Eye For Film >> Movies >> A Son (2019) Film Review
Reviewed by: Amber Wilkinson
Editor's note: I've done my best to avoid spoilers in the following review, but I have had to allude to second-act events in order for it to make any sense. Proceed at your own risk
Tangled family affairs become increasingly politically and morally loaded as this assured and gripping debut feature from Mehdi Barsaoui progresses. It is the law of movies that when a family are enjoying themselves in a car, it is almost always heralds disaster - and that holds true here, as a moment of joyful singing along to Gregorius by Si Lemhaf by middle-class couple Fares (Sami Bouajila) and Meriem (Najla Ben Abdallah) and their 11-year-old son Aziz (Youssef Khemiri) is shattered by a bullet. There are similarities to Asghar Farhadi in the subtle way Barsaoui explores the emotional fallout in the family as a bloodied trip to the emergency rooms ends with Aziz in intensive care requiring a liver transplant and a family secret being revealed but he has his own distinctive voice.
To say too much more about the plot would be to spoil what is both a sharply observed drama with a tightly worked thriller element, as we learn that organ transplantation in Tunisia is easier said than achieved and heavily reliant on immediate family members. Fares finds himself faced with the choice of paying for the privilege of his son's survival on the black market. The implication is that, in the wake of the 2011 Tunisian revolution, Aziz can be a beneficiary of the neighbouring war in Libya, although the truth will turn out to be considerably darker than that - although it is another of element of the film where Barsaoui opts for subtle horror over melodramatics. He also lets small details speak volumes, from children's legs in a dorm room to the way one child glugs down a cup of water as though it's the first he has drunk in a week.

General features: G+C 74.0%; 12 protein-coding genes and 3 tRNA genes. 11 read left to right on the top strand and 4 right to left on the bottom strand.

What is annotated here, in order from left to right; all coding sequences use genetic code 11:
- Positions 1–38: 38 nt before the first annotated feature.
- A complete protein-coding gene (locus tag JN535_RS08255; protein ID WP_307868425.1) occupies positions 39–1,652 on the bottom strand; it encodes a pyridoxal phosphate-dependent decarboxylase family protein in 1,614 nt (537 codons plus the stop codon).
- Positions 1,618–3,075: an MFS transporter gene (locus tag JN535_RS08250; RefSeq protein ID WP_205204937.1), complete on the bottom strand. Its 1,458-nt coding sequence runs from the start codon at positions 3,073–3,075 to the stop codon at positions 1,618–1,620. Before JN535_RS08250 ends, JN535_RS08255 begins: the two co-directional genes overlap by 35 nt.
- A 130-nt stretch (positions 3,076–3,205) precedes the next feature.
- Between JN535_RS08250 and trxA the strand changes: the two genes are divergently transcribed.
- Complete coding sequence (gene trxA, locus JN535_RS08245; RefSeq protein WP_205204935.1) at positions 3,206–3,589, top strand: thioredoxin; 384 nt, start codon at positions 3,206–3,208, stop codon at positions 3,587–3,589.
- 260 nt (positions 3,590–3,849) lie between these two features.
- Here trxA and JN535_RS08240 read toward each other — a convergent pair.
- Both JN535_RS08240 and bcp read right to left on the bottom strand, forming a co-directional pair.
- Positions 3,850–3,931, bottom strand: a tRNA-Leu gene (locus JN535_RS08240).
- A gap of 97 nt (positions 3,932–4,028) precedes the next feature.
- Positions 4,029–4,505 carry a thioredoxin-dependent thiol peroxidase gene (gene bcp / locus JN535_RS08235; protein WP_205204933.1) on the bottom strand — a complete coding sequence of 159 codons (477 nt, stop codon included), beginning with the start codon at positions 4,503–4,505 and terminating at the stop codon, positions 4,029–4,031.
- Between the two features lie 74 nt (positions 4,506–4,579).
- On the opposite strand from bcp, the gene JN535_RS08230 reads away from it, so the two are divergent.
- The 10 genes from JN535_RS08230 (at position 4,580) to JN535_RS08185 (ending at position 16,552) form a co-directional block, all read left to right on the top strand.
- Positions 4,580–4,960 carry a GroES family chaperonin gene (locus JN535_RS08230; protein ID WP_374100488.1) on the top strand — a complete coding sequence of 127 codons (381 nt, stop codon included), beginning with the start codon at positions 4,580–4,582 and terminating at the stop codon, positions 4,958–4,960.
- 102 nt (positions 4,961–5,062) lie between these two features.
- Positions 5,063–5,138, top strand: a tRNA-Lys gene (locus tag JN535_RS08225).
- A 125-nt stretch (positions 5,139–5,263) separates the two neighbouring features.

There is a lot going on here on both a family and a political level, but Barsaoui sensibly avoids spelling things out letter by letter. Where other directors might have zoomed in on the conflict that springs up between Fares and Meriem, he takes a different route. First, he allows the tension build to almost unbearable levels as we watch the couple's intimacy, knowing it is about to be shattered, and then he allows the revelations to play out behind a closed door, bathing us, instead, in its aftermath as Meriem stews in stress and Fares becomes increasingly unpredictable.
Barsaoui and his cinematographer Antoine Héberlé use the space between the couple to great effect, so that they are shot at close quarters repeatedly in the opening half hour of the film and, as their relationship begins to crack open, they become more isolated in the frame, at opposite sides of the hospital waiting room. Sound design is also used sparingly but to good effect, with flies, for example, buzzing menacingly in one desert shot. Politics and patriarchy are held up to scrutiny but Barsaoui makes the film resonate by keeping the focus on the couple's shared love of their son and the implications this has that go beyond a simple husband and wife dynamic.Reviewed on: 31 Mar 2020